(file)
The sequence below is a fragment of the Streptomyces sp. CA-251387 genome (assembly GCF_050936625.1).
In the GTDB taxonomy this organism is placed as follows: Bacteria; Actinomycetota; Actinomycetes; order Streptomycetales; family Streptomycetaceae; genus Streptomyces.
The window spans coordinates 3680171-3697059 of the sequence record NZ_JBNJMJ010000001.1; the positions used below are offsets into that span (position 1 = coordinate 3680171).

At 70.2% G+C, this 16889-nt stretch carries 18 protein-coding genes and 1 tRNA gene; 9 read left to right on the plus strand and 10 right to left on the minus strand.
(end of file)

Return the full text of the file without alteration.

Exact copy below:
The sequence below is a fragment of the Streptomyces sp. CA-251387 genome (assembly GCF_050936625.1).
In the GTDB taxonomy this organism is placed as follows: Bacteria; Actinomycetota; Actinomycetes; order Streptomycetales; family Streptomycetaceae; genus Streptomyces.
The window spans coordinates 3680171-3697059 of the sequence record NZ_JBNJMJ010000001.1; the positions used below are offsets into that span (position 1 = coordinate 3680171).

At 70.2% G+C, this 16889-nt stretch carries 18 protein-coding genes and 1 tRNA gene; 9 read left to right on the plus strand and 10 right to left on the minus strand.